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Should you use target date funds?

Are you familiar with target date funds?

I can’t help but enjoy saying the phrase, “target date funds,” even if they aren’t ideal for everyone.

Because when it comes to target date funds, as with so many catchy phrases and tag lines, sometimes the packaging outshines what’s inside.

But, first, what are they?

A target date fund is a type of mutual fund (or exchange-traded fund) that is positioned in such a way as to (ideally) peak at a pre-selected point in the future. They are a relatively straightforward, one-size-fits all approach to investing, and their rebalancing is based on your age and proximity to retirement, so they generally (and automatically) become more conservative over time.

Now there are two kinds of target date funds: target date and target risk.

Target date funds adjust future investment rebalancing based on the year in which you plan to retire. Conversely, target risk funds typically provide you with three levels of investment risk tolerance to choose from.

Make sense?  

Here are some pros and cons of target date funds.

Pro: They are the default option for employer-sponsored 401(k) plans with automatic enrollments

But of course they are.

An increasing number of people are having their 401(k)s professionally managed by an advisor. But, especially early in your career, if you accept a position with a company that sponsors a defined contribution plan, say, a 401(k), 403(b), or 457, and you are automatically enrolled in their retirement plan, you may initially appreciate the “turnkey” aspects of having your plan contributions invested in a target date fund based on the year in which you intend to retire.

Target date funds in retirement plan accounts are usually simple and offer a comparatively limited number of investment options.

Con: Just because it’s simple doesn’t mean it’s less expensive

Since each fund is a “fund of funds,” consisting of multiple underlying mutual funds, more automatic trading typically occurs in target date funds than with indexed funds.

On top of fees for trades, you may also be paying both an ongoing fee for the fund and an ongoing fee for the management of the fund.

And that means, depending on who you work with, you might be paying more than you would for other comparable-but-more-versatile investment vehicles.

Pro: Some people appreciate fewer choices and a conservative investment approach

Target date funds are sometimes referred to as “set it and forget it” investments. If you plan to retire in 2035, that means you pick a fund with “2035” in its name, and that fund will automatically rebalance to an increasingly conservative allocation the closer you get to your estimated year of retirement.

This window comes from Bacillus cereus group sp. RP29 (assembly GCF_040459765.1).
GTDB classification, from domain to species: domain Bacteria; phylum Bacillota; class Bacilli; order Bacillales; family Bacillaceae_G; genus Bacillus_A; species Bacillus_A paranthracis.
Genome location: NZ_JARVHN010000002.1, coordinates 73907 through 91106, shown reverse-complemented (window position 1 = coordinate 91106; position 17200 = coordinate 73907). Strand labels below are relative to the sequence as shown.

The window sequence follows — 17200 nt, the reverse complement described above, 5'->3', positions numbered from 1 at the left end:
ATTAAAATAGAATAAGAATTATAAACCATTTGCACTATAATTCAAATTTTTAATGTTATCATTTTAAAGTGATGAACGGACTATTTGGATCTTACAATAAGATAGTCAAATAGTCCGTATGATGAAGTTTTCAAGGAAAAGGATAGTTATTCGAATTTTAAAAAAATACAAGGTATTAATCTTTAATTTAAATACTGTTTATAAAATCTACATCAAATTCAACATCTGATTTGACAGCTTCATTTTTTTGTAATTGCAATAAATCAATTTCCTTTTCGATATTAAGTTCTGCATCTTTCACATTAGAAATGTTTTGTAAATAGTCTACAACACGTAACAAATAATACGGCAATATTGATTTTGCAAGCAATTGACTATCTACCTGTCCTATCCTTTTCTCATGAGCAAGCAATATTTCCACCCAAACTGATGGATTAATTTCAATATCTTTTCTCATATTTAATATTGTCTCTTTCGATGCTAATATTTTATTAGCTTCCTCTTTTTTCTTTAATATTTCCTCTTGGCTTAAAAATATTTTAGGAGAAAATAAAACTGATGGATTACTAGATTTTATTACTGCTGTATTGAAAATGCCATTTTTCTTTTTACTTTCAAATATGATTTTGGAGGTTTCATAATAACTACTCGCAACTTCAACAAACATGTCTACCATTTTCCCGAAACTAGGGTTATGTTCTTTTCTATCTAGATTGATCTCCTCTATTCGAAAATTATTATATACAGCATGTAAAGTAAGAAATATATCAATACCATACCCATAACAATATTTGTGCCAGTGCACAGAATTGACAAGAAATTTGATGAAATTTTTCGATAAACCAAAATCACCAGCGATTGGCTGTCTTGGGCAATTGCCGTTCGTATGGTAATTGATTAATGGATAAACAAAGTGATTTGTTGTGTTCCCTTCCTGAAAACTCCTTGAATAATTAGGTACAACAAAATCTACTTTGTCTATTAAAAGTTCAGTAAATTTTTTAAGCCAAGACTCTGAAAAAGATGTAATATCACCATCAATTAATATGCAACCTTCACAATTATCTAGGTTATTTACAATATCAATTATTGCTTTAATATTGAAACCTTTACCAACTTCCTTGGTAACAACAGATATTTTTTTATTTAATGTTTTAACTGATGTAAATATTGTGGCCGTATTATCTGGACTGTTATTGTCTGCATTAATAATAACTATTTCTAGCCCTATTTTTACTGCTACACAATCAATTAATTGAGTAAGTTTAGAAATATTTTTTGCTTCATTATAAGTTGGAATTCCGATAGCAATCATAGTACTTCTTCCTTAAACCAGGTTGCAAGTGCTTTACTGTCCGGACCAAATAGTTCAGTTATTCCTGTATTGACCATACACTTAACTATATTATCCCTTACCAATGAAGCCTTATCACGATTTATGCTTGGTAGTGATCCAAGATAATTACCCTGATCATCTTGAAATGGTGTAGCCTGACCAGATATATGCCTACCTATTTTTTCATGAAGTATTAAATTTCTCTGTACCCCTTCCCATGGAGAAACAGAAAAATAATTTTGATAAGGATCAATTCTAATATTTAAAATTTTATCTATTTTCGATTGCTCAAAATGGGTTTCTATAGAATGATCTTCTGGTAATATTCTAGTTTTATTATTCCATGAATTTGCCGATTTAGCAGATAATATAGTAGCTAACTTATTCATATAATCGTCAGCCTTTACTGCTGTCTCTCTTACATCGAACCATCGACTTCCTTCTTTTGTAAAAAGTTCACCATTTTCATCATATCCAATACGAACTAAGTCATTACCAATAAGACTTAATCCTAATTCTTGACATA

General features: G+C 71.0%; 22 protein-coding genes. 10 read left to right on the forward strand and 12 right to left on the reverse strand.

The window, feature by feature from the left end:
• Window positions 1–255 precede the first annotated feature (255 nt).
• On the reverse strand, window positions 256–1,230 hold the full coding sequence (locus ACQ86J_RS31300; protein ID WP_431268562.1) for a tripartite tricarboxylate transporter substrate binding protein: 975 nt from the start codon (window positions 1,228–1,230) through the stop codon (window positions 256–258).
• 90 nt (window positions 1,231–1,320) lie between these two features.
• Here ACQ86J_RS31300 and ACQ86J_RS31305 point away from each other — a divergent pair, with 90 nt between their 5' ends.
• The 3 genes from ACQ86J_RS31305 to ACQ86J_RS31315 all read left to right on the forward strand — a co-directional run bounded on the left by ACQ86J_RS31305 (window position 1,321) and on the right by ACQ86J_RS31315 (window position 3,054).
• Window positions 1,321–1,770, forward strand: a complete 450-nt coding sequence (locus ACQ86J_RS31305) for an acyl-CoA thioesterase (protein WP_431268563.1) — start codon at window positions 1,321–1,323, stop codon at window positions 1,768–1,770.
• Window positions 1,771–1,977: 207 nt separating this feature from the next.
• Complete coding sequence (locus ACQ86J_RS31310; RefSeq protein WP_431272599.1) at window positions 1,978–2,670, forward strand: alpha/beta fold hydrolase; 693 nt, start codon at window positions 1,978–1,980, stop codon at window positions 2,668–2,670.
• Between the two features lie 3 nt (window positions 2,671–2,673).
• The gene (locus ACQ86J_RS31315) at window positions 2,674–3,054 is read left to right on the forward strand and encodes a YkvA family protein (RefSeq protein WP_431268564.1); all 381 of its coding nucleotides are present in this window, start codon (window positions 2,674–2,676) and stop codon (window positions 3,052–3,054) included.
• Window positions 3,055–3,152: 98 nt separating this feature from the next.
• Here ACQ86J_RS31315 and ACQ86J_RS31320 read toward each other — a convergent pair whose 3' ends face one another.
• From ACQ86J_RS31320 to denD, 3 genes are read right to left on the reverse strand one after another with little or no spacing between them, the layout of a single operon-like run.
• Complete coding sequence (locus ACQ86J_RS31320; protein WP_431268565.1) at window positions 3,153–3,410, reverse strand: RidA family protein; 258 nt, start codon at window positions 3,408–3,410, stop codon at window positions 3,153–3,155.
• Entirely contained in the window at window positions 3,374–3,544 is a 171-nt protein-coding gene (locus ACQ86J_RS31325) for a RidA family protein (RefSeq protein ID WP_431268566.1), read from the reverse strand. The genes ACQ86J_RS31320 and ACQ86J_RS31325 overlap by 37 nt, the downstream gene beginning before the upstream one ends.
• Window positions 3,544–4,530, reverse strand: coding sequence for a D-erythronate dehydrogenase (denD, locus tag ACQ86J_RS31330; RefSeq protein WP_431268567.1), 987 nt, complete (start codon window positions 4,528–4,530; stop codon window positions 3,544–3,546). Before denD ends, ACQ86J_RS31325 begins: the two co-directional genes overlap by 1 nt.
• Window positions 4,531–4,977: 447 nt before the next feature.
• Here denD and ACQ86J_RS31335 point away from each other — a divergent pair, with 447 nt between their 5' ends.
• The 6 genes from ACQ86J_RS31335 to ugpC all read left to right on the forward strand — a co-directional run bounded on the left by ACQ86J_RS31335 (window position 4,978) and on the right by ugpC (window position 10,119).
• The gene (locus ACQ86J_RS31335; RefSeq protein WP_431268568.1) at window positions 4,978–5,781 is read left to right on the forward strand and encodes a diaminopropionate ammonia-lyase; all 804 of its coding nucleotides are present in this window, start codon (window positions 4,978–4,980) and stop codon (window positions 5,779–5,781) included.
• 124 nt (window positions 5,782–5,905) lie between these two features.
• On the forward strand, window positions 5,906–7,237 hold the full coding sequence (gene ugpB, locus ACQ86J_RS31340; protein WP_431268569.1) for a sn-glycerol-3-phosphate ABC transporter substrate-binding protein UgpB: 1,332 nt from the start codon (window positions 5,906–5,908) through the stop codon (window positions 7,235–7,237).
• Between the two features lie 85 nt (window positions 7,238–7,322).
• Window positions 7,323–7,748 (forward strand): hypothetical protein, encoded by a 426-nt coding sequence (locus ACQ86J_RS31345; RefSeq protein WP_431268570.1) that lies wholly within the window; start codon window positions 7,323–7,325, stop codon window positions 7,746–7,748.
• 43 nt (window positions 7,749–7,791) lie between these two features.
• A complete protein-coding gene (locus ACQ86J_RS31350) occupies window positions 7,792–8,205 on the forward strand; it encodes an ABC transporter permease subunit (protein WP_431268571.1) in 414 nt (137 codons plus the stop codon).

If a person’s main consideration is asset preservation and simplicity, a target date fund could be a viable option.  

Con: Age is often the primary consideration of target date funds

When you work with a fiduciary advisor, you not only get holistic financial planning and investment management, including proactive and responsive guidance, you work together to identify your investment preferences and allocations based on your personal risk tolerances, your short-and-long-term financial goals, changes in your life, preparing for emergencies, big purchases, and a host of other possibilities and outcomes.

The dominant driver of target date funds is a person’s age and proximity to retirement, not their personal preferences or other internal or external economic concerns. Simply, they treat all 57-year-olds (or 59-year-olds, or 63-year-olds...) exactly the same. This could result in an allocation that is both too conservative and not varied or responsive enough for some investors. And so, without professional financial guidance, along with a mix of other investments, that could conspire to leave you short of your retirement goals.

 

As a reminder, this is merely a general overview of target date funds. You should speak with your advisor if you have any questions or concerns about them. Investment management is complex, and target date funds certainly have a place in some portfolios. 

As with all financial planning and investment management considerations, the final decision depends on your unique situation and what your ultimate financial goals are. 


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